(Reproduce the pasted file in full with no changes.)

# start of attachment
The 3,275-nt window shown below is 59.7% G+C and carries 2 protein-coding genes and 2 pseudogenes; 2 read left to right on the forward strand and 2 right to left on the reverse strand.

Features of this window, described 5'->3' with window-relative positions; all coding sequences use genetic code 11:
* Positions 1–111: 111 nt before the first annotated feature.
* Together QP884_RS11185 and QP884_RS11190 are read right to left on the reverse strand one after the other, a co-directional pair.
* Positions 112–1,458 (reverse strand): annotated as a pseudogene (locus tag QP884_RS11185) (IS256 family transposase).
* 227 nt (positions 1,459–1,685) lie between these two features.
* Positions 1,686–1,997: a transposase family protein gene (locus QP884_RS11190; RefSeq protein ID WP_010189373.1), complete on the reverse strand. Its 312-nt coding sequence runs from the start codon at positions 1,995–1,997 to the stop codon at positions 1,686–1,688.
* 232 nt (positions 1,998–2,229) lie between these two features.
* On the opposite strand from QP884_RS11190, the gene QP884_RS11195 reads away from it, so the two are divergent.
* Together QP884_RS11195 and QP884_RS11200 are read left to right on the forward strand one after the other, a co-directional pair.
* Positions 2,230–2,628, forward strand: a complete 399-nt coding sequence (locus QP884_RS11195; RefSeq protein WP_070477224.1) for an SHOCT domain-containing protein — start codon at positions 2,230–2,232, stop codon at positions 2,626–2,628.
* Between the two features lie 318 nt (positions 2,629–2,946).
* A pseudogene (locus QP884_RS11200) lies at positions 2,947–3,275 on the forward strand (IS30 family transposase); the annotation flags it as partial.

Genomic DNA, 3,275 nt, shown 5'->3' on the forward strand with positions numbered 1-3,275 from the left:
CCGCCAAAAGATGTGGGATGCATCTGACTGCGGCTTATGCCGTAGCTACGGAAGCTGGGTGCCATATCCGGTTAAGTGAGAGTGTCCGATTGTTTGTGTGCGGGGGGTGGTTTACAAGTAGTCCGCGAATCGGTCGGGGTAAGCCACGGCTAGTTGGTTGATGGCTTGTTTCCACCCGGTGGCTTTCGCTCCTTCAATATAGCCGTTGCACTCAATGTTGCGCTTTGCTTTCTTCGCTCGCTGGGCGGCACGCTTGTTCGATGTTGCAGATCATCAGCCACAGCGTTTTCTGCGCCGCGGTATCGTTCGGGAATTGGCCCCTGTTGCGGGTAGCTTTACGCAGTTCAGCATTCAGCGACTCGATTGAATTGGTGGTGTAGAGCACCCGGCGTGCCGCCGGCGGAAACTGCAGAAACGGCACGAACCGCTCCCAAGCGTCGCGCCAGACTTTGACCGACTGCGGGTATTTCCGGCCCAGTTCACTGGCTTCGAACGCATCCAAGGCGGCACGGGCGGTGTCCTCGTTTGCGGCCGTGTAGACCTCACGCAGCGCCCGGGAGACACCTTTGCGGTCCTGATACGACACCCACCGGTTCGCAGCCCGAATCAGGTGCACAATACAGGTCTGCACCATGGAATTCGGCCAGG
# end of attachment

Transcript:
The 3,275-nt window shown below is 59.7% G+C and carries 2 protein-coding genes and 2 pseudogenes; 2 read left to right on the forward strand and 2 right to left on the reverse strand.

Features of this window, described 5'->3' with window-relative positions; all coding sequences use genetic code 11:
* Positions 1–111: 111 nt before the first annotated feature.
* Together QP884_RS11185 and QP884_RS11190 are read right to left on the reverse strand one after the other, a co-directional pair.
* Positions 112–1,458 (reverse strand): annotated as a pseudogene (locus tag QP884_RS11185) (IS256 family transposase).
* 227 nt (positions 1,459–1,685) lie between these two features.
* Positions 1,686–1,997: a transposase family protein gene (locus QP884_RS11190; RefSeq protein ID WP_010189373.1), complete on the reverse strand. Its 312-nt coding sequence runs from the start codon at positions 1,995–1,997 to the stop codon at positions 1,686–1,688.
* 232 nt (positions 1,998–2,229) lie between these two features.
* On the opposite strand from QP884_RS11190, the gene QP884_RS11195 reads away from it, so the two are divergent.
* Together QP884_RS11195 and QP884_RS11200 are read left to right on the forward strand one after the other, a co-directional pair.
* Positions 2,230–2,628, forward strand: a complete 399-nt coding sequence (locus QP884_RS11195; RefSeq protein WP_070477224.1) for an SHOCT domain-containing protein — start codon at positions 2,230–2,232, stop codon at positions 2,626–2,628.
* Between the two features lie 318 nt (positions 2,629–2,946).
* A pseudogene (locus QP884_RS11200) lies at positions 2,947–3,275 on the forward strand (IS30 family transposase); the annotation flags it as partial.

Genomic DNA, 3,275 nt, shown 5'->3' on the forward strand with positions numbered 1-3,275 from the left:
CCGCCAAAAGATGTGGGATGCATCTGACTGCGGCTTATGCCGTAGCTACGGAAGCTGGGTGCCATATCCGGTTAAGTGAGAGTGTCCGATTGTTTGTGTGCGGGGGGTGGTTTACAAGTAGTCCGCGAATCGGTCGGGGTAAGCCACGGCTAGTTGGTTGATGGCTTGTTTCCACCCGGTGGCTTTCGCTCCTTCAATATAGCCGTTGCACTCAATGTTGCGCTTTGCTTTCTTCGCTCGCTGGGCGGCACGCTTGTTCGATGTTGCAGATCATCAGCCACAGCGTTTTCTGCGCCGCGGTATCGTTCGGGAATTGGCCCCTGTTGCGGGTAGCTTTACGCAGTTCAGCATTCAGCGACTCGATTGAATTGGTGGTGTAGAGCACCCGGCGTGCCGCCGGCGGAAACTGCAGAAACGGCACGAACCGCTCCCAAGCGTCGCGCCAGACTTTGACCGACTGCGGGTATTTCCGGCCCAGTTCACTGGCTTCGAACGCATCCAAGGCGGCACGGGCGGTGTCCTCGTTTGCGGCCGTGTAGACCTCACGCAGCGCCCGGGAGACACCTTTGCGGTCCTGATACGACACCCACCGGTTCGCAGCCCGAATCAGGTGCACAATACAGGTCTGCACCATGGAATTCGGCCAGG